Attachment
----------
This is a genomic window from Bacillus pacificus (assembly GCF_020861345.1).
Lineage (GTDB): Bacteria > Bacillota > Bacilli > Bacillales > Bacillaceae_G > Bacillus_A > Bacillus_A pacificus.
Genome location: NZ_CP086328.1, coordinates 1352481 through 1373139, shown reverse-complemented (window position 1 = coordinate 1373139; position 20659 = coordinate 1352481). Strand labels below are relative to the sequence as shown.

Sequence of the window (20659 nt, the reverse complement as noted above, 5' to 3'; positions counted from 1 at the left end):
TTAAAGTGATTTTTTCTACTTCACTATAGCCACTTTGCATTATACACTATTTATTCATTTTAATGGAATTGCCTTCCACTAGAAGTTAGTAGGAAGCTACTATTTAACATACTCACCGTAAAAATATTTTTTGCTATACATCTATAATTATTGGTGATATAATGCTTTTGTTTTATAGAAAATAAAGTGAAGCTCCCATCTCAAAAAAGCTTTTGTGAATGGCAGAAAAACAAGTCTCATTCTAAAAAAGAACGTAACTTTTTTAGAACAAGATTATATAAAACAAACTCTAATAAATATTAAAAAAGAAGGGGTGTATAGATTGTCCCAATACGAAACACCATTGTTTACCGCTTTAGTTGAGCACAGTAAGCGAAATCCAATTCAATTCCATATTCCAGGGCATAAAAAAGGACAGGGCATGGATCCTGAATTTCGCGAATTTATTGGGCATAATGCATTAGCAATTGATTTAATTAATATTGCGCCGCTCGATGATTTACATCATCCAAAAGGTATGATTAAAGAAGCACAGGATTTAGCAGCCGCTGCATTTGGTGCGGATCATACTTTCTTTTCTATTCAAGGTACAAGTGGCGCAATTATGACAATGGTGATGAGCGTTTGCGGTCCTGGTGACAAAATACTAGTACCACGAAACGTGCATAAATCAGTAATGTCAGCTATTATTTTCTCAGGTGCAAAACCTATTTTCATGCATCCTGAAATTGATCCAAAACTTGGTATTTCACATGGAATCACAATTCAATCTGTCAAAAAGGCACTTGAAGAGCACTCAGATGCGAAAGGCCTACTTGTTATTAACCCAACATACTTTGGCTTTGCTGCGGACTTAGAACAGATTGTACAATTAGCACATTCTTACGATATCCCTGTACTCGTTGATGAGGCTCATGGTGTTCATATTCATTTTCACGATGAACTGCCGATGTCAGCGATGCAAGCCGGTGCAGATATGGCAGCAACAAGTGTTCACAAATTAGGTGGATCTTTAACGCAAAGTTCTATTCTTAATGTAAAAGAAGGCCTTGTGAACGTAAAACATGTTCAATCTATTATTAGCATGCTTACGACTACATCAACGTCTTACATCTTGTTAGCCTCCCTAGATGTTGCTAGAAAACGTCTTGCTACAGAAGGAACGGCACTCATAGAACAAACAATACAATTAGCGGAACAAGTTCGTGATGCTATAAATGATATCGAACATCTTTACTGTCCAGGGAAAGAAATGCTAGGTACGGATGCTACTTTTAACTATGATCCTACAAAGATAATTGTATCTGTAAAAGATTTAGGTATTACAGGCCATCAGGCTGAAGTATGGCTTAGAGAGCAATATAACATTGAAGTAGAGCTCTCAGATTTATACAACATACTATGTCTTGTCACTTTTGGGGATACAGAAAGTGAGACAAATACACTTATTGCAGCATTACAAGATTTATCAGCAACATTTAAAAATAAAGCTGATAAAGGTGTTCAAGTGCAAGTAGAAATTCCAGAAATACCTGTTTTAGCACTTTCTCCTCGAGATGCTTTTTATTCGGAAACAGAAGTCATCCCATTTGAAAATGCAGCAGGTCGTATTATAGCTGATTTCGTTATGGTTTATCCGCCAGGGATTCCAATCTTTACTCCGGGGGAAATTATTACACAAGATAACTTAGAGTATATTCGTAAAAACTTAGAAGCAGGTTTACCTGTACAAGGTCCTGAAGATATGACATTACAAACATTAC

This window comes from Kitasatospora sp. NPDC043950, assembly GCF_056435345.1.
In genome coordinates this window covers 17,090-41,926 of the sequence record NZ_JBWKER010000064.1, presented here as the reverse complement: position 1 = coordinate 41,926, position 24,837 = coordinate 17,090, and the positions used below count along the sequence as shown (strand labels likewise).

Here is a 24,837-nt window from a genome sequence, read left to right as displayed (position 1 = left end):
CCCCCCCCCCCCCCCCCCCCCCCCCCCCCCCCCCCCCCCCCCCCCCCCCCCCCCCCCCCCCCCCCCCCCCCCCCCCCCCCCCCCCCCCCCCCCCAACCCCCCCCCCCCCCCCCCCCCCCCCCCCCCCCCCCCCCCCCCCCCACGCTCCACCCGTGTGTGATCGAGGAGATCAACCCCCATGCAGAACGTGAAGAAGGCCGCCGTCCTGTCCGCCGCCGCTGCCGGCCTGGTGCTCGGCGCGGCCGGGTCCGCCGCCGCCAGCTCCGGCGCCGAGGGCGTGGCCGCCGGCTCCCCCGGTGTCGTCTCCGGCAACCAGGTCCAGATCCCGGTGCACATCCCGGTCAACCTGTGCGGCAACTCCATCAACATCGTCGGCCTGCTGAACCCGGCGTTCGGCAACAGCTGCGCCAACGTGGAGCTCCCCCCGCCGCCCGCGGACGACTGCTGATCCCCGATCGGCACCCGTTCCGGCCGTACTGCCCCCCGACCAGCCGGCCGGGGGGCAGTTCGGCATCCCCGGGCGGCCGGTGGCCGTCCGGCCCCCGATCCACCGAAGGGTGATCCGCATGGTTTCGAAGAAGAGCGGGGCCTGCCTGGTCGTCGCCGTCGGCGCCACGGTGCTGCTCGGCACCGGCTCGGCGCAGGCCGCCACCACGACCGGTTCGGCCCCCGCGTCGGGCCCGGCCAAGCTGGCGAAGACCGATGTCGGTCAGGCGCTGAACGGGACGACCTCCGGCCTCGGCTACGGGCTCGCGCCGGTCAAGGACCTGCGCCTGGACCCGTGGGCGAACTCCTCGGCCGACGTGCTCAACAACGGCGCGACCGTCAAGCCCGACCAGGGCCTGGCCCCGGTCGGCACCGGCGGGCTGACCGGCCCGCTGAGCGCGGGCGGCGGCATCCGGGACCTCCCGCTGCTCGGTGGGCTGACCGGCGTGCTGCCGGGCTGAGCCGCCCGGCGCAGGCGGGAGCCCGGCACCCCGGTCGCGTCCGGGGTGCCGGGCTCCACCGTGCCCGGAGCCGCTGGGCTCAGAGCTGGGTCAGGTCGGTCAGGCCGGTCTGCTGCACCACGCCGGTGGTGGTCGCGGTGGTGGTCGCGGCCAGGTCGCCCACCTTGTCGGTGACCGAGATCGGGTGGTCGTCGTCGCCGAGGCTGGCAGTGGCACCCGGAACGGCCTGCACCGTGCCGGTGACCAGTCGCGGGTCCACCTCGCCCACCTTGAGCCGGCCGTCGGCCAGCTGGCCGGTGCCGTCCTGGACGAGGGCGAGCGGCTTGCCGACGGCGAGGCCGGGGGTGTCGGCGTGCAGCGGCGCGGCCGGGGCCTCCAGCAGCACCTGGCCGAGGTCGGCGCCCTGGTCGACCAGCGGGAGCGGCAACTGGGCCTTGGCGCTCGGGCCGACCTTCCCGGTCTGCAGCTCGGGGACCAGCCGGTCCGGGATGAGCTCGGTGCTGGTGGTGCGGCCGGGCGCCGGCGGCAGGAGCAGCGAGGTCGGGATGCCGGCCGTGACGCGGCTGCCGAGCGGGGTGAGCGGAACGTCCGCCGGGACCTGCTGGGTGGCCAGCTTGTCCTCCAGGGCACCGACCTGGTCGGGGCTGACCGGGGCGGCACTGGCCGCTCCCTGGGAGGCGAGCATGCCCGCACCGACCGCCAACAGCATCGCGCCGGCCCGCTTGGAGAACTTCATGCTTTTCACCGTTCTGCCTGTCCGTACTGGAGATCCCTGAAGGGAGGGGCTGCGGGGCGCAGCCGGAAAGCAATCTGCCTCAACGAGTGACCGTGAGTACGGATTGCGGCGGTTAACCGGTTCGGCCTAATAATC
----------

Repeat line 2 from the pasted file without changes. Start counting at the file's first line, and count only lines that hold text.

Lineage (GTDB): Bacteria > Bacillota > Bacilli > Bacillales > Bacillaceae_G > Bacillus_A > Bacillus_A pacificus.